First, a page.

During the South African Boer War, George Bullough decided to do what he could to render assistance. He therefore set sail in his yacht Rhouma from Greenock down to Cape Town to offer help. Articles from the Times give details of their journey. En route they called at Benguela and picked up a Captain Quicke, who had been part of an expedition to cross Africa. He was the only one to reach the west coast and was in a very poor state. He was delighted to be rescued by the British on board the Rhouma

Once at Cape Town a wooden structure was built on the large after deck and a ward was created capable of taking 20 non commissioned officers and men. They worked in conjunction with the Portland Hospital, taking convalescent men and giving a high standard of care. Officers were accommodated in cabins, and in all 216 men and 45 officers were cared for during the time the Rhouma spent in Cape Town. There were no deaths among the patients and 60% of the men were able to return to duty, the remainder being invalided home.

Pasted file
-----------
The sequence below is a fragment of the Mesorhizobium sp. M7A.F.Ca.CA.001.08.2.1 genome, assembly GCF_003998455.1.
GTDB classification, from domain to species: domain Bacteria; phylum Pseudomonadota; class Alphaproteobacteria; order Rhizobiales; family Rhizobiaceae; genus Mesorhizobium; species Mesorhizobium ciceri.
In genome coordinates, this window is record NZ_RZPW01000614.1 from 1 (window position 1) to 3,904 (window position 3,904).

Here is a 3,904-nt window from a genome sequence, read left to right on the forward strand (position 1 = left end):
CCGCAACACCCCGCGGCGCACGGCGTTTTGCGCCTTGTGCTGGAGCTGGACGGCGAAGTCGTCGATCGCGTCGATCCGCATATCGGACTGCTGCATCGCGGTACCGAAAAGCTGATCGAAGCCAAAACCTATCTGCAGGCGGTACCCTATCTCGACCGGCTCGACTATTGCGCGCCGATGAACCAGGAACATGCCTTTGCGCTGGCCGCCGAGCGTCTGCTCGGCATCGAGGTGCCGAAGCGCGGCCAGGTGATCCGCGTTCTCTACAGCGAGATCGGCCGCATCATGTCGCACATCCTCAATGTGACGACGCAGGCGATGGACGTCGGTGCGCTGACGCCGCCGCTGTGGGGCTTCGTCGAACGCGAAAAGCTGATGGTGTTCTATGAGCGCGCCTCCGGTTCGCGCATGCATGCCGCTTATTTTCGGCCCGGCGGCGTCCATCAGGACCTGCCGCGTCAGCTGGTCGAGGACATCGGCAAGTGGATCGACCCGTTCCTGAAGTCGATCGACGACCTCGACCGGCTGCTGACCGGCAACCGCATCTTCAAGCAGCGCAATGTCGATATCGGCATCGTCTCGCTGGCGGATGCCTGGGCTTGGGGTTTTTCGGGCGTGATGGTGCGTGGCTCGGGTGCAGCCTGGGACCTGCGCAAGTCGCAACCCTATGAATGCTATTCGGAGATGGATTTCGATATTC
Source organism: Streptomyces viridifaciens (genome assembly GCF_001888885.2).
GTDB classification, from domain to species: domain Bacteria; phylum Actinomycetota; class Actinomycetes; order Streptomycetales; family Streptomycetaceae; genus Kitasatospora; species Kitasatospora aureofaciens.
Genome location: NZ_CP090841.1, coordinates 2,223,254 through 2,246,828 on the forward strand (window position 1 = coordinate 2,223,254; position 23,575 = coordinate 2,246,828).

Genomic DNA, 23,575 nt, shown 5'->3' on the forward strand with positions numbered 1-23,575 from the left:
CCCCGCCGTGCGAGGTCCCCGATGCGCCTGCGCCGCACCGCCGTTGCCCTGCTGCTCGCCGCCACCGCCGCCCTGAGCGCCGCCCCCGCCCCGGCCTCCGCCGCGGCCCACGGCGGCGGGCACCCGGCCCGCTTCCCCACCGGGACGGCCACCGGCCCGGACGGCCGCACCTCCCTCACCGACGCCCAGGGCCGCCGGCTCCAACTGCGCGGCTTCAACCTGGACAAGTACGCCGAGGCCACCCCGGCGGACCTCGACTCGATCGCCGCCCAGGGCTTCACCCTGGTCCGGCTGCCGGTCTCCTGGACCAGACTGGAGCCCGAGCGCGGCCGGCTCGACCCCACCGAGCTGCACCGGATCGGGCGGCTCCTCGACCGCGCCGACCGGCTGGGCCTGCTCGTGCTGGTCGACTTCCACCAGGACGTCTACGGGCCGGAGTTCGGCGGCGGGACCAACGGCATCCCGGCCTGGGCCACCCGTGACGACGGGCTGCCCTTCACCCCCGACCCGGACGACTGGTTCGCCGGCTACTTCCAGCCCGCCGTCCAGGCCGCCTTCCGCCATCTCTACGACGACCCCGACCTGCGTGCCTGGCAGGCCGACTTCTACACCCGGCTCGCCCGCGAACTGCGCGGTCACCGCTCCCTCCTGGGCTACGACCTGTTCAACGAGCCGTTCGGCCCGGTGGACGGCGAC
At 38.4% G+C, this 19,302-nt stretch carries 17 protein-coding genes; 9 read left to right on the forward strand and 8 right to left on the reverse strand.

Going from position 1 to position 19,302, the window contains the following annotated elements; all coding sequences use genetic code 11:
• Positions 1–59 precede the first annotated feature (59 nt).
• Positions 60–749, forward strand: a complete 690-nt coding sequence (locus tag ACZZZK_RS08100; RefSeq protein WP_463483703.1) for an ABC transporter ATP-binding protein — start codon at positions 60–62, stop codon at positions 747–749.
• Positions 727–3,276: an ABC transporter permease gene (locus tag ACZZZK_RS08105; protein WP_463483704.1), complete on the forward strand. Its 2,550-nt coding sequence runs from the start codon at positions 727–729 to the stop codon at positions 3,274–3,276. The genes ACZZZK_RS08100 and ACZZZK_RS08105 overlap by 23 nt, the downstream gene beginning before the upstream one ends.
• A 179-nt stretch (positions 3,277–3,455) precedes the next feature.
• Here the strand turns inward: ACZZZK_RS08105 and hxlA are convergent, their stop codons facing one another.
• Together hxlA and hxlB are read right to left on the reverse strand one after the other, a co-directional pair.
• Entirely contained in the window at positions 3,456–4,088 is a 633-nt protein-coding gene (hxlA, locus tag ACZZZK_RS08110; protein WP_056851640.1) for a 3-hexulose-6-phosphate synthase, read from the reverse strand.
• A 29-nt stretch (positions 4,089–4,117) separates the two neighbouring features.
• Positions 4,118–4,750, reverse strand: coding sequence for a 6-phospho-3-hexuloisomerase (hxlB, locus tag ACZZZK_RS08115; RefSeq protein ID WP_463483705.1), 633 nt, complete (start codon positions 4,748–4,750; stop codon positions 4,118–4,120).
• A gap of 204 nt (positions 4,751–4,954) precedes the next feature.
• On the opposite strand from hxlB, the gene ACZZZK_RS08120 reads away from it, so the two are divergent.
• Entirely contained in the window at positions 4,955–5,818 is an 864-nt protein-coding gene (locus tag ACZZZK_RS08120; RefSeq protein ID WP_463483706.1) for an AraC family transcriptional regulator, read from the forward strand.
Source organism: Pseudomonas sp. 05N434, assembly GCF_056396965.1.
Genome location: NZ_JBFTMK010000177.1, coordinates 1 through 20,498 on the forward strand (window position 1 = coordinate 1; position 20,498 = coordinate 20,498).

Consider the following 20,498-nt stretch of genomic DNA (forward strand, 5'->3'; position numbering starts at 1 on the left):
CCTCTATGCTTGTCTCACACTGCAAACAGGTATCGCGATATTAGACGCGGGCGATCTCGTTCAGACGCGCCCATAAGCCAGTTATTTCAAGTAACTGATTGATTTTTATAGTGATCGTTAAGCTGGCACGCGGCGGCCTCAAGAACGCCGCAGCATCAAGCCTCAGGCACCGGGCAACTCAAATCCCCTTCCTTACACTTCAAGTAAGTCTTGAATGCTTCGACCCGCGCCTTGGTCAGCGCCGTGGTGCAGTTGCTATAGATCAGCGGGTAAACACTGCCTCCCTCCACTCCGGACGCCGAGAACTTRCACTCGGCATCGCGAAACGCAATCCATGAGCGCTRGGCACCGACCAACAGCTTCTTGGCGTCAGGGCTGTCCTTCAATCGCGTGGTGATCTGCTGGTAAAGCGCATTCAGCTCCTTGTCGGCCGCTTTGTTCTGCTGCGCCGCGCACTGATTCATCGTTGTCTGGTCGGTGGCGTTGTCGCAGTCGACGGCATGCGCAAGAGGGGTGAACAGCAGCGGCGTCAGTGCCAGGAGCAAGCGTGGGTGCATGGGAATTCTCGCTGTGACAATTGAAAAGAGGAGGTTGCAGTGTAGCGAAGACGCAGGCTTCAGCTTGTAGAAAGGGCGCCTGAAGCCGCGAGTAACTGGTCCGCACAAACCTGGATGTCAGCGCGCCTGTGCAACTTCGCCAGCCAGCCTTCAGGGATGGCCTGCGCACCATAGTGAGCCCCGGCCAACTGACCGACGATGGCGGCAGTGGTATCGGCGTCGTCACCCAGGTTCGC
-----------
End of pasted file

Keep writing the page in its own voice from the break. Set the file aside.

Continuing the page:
Save for five weeks when he went to the front, George Bullough remained in charge throughout and also paid for all the care, food, excursions etc. The Rhouma had left Scotland in January 1900 and returned there in November of the same year. The Glasgow Herald gives details of the time in South Africa and the journey home. George Bullough also enabled several men to return to convalesce in his newly built Kinloch Castle and they became the first visitors. 

The Times of November 9th 1901 reports that George Bullough was to receive a knighthood in the Birthday Honours, this in recognition of his service to his country during the Boer War.   There are many books in the library in the castle about various aspects of the war some annotated in Monica's handwriting showing her knowledge of the terrain of South Africa and common interest in the war.